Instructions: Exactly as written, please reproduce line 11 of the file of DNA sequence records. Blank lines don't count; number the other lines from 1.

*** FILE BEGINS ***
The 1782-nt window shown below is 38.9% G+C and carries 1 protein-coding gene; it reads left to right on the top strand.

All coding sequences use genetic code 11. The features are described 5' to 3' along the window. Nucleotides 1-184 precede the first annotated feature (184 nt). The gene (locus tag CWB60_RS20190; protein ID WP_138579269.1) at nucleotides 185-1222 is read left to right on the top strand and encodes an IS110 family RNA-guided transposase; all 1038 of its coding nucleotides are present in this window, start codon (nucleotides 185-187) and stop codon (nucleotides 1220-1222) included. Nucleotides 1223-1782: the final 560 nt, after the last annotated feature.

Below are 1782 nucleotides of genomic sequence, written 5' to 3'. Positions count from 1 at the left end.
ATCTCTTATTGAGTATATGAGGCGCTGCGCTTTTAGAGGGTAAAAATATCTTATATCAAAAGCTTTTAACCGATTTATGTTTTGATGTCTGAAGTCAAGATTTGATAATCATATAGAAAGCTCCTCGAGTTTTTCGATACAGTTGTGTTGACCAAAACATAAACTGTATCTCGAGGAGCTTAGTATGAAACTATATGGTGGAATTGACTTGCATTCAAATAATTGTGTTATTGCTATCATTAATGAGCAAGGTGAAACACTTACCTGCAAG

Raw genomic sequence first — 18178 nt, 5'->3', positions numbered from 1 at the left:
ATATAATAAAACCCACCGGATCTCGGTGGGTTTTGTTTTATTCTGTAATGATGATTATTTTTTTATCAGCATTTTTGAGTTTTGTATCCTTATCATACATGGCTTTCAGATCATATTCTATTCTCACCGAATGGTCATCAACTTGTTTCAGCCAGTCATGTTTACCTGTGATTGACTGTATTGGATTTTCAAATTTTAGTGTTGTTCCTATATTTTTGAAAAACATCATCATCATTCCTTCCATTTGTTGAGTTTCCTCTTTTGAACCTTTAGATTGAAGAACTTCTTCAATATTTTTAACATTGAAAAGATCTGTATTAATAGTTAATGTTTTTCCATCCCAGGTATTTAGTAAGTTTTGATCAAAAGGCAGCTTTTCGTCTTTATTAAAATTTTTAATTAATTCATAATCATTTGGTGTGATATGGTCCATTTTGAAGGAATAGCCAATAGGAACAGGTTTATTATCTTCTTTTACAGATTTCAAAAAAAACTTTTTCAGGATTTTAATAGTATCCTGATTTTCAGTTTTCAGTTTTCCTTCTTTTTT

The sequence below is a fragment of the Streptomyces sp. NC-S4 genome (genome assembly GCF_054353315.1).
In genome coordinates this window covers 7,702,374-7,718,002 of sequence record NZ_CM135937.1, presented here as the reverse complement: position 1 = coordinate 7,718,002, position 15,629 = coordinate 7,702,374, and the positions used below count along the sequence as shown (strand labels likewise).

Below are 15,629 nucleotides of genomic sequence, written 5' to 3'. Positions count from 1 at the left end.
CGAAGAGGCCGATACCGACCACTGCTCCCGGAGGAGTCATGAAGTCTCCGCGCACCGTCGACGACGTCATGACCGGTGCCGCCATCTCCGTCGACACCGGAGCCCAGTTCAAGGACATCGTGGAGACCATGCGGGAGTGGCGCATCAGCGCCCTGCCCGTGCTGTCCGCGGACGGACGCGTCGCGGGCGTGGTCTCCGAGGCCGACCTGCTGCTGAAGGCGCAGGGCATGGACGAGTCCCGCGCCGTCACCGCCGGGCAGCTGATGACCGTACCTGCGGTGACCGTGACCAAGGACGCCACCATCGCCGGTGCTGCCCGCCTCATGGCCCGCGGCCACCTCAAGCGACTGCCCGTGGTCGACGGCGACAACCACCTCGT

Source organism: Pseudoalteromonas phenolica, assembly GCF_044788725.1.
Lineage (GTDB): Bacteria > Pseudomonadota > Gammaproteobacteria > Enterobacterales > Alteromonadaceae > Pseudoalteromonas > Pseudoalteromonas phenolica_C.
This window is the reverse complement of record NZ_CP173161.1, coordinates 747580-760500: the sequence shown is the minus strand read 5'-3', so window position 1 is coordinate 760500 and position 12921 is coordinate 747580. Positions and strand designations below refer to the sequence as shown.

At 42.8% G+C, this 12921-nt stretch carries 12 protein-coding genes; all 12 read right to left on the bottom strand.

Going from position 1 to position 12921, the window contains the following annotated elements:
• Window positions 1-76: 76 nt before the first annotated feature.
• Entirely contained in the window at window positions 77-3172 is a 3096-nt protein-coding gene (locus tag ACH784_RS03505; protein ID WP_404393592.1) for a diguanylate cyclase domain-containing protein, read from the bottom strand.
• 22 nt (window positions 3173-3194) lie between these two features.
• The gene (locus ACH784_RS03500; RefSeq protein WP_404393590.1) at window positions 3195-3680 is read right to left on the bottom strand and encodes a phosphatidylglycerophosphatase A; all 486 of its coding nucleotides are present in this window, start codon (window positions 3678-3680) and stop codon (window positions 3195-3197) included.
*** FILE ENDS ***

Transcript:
Source organism: Pseudoalteromonas phenolica, assembly GCF_044788725.1.